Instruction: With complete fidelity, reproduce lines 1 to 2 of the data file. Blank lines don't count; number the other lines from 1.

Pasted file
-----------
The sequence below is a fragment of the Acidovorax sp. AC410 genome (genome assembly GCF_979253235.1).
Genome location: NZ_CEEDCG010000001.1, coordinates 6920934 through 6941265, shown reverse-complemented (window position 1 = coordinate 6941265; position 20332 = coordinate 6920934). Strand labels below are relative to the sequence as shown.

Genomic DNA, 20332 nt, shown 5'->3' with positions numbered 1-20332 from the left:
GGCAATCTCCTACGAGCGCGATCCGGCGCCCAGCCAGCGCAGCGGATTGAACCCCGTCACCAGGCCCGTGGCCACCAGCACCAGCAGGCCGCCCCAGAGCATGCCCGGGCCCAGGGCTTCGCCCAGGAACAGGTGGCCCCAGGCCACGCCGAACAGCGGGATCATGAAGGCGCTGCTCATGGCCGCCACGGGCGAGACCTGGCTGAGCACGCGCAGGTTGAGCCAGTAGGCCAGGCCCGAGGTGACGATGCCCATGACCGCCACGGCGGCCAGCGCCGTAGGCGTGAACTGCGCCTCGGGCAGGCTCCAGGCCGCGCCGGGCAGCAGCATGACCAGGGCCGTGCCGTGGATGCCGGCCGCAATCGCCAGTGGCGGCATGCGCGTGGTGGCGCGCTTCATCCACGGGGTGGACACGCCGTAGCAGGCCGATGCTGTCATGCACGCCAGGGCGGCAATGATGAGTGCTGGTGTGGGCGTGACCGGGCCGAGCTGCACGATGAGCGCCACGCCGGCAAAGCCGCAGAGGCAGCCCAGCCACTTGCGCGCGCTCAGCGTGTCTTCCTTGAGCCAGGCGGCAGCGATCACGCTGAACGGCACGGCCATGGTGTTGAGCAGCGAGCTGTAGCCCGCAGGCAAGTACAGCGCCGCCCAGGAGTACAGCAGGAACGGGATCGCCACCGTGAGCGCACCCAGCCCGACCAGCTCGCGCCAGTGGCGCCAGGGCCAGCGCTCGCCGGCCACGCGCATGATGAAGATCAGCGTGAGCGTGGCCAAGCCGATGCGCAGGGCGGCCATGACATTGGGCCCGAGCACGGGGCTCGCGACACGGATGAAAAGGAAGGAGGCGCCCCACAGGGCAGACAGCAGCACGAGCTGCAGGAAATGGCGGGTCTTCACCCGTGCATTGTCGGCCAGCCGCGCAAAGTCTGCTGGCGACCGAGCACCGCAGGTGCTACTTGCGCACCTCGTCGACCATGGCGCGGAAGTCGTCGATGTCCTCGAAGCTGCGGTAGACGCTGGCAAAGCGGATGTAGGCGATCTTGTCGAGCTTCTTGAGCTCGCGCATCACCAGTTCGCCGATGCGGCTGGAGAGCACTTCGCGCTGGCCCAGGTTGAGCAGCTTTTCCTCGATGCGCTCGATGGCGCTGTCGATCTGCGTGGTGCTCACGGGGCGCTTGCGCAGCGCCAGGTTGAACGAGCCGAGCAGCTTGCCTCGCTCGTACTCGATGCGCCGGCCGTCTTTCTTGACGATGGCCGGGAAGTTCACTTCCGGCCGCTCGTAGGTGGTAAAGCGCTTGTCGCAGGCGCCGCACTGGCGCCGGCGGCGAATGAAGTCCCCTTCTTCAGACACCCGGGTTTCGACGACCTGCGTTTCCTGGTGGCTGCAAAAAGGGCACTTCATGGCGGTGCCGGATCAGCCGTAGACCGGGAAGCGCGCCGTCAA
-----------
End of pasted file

The sequence below is a fragment of the Acidovorax sp. AC410 genome (genome assembly GCF_979253235.1).
Genome location: NZ_CEEDCG010000001.1, coordinates 6920934 through 6941265, shown reverse-complemented (window position 1 = coordinate 6941265; position 20332 = coordinate 6920934). Strand labels below are relative to the sequence as shown.